A Hong Kong medic has become the first person to be charged under a sweeping national security law that Beijing imposed on the territory earlier this week.
The defendant, 23-year-old Tong Ying-kit, has been charged by police with inciting others “with a view to committing secession or undermining national unification” as well as “terrorist activities”, according to local broadcaster RTHK.
Videos posted online show Tong riding a motorcycle trailing a flag that reads “Liberate Hong Kong, Revolution of our Times!”
Tong is accused of driving into the police officers, leaving himself and three officers injured.
The case was heard at the West Kowloon Magistrates’ Court on Friday afternoon.
The UN Human Rights Office in Geneva expressed concern over the vagueness of the new security law and the speed at which it is being implemented.
“We are alarmed that arrests are already being made under the law with immediate effect, when there is not full information and understanding of the scope of the offences,” UN human rights spokesman Rupert Colville said.
A preliminary analysis of the law showed that offences are not clearly defined, creating the risk that it could be applied in a discriminatory or arbitrary manner, he said.
Meanwhile, Canadian Prime Minister Justin Trudeau became the latest of Five Eyes leaders to join in condemnation China’s intervention in the territory, by announcing he was suspending its extradition treaty with Hong Kong.
Trudeau said Canada would continue to stand up for Hong Kong, which is home to 300,000 Canadians. It would also not permit the export of sensitive military items to Hong Kong, he told reporters on Friday.
“We are also looking at additional measures, including around immigration,” he said without giving details.
Under the law that came into force this week, offenders could be sentenced to life in prison or extradited to stand trial in mainland China for secession, subversion, terrorism and collusion with foreign forces.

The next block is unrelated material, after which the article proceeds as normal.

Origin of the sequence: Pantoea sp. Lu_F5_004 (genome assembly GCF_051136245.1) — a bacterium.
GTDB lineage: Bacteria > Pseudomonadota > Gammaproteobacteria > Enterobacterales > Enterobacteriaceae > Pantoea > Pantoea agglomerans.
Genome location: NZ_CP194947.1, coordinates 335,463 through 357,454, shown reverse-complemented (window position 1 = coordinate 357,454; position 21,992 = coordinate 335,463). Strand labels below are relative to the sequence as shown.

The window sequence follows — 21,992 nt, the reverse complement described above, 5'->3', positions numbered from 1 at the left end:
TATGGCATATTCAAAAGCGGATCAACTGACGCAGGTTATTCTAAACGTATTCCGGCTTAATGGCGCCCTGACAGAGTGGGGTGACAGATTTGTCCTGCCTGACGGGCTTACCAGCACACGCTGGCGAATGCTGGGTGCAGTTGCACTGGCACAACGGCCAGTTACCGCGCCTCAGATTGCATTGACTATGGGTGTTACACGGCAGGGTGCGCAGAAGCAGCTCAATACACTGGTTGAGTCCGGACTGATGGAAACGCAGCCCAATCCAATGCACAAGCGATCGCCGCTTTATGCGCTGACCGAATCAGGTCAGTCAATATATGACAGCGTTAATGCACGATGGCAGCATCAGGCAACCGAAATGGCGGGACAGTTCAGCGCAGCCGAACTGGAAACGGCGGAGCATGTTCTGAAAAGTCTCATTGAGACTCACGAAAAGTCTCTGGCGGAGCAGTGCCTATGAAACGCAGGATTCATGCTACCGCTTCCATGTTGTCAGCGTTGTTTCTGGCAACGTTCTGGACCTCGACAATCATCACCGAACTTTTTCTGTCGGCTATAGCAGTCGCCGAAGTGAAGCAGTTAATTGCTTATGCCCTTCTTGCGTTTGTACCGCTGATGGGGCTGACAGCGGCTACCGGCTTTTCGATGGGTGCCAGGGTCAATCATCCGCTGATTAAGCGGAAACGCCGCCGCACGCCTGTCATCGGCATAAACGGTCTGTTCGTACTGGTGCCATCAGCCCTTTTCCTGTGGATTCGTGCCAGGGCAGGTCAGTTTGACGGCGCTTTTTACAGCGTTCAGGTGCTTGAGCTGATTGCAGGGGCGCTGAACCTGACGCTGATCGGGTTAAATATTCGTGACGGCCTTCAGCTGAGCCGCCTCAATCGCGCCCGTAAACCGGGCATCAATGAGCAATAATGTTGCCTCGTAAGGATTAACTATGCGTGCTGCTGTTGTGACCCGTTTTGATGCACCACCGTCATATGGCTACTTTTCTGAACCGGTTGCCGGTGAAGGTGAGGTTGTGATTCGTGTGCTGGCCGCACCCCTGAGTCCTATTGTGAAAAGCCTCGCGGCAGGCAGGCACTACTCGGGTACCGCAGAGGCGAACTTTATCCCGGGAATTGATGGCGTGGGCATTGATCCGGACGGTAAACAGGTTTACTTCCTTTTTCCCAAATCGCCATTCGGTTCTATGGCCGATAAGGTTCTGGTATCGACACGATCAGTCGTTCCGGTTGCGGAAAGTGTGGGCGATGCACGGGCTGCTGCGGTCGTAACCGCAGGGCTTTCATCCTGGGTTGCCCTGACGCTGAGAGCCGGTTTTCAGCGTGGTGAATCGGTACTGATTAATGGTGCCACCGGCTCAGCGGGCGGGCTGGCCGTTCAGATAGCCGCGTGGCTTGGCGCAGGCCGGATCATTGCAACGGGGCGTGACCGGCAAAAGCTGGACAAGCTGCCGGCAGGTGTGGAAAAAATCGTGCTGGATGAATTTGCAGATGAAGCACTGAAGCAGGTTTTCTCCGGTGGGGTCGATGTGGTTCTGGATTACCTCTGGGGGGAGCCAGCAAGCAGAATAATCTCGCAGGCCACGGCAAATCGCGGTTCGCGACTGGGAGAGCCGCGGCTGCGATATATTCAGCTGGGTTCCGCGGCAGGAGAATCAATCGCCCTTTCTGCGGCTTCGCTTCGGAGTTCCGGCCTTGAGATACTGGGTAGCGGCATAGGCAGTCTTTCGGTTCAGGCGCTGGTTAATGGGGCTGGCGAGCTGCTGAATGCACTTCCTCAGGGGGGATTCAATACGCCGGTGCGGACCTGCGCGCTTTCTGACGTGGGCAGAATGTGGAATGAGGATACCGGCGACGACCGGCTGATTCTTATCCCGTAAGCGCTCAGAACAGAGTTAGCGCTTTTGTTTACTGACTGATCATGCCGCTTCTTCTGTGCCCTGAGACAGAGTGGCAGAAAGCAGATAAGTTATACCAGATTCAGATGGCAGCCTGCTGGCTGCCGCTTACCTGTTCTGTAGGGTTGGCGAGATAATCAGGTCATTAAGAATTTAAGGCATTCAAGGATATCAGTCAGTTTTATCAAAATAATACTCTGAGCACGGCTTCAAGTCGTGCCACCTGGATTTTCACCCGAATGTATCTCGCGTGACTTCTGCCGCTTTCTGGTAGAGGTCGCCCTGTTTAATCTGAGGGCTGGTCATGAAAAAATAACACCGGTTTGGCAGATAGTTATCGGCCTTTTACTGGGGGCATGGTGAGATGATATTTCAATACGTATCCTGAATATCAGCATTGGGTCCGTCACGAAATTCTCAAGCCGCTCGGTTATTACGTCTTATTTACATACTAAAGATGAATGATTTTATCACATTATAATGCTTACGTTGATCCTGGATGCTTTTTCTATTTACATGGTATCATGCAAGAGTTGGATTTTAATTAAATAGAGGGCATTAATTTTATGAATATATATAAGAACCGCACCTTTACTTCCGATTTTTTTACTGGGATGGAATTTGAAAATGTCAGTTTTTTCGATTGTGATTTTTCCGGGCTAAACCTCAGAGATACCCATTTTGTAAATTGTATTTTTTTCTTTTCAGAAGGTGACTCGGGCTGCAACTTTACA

Critics say the law will be weaponised by Beijing to quash dissent in the financial hub, which has been roiled by protests for the past year.
Chinese state media announced on Friday that two hardline Beijing officials were named by the central government to “advise” and “supervise” a new national security policy committee headed by Chief Executive Carrie Lam.
The territory government said the popular protest slogan “Liberate Hong Kong, Revolution of Our Times,” was a breach of the new legislation as it indicates support for separating Hong Kong from mainland China.
The territory’s leadership said the slogan refers to altering the legal status of the Hong Kong special administrative region, or “subverting the state power”.
The slogan has been a mainstay at anti-government protests over the last year. Black flags, T-shirts, and stickers displaying the words in white in English and Cantonese have proliferated, as have flags advocating Hong Kong independence.
On Wednesday, more than 300 people were arrested in protests sparked by the law’s passing. Ten of the arrests were under the new law.
A number of pro-democracy and pro-independence groups in Hong Kong swiftly disbanded after the law came into effect.
Prominent activist Nathan Law, of now-disbanded pro-democracy group Demosisto, announced that he had left his native city in a bid to avoid persecution under the law. Law said on Twitter that he had chosen to continue his activism abroad over being kept silent or facing persecution at home.
“No Hong Konger is under the illusion that Beijing has any intention to respect our basic rights and honour its promises to us,” Law wrote. “Mass arrests have already begun on the first day of the National Security Law’s implementation.”
He has consistently lobbied the international community to take action against Beijing’s increasing authority in Hong Kong, a former British colony that was promised autonomy from the Mainland until 2047.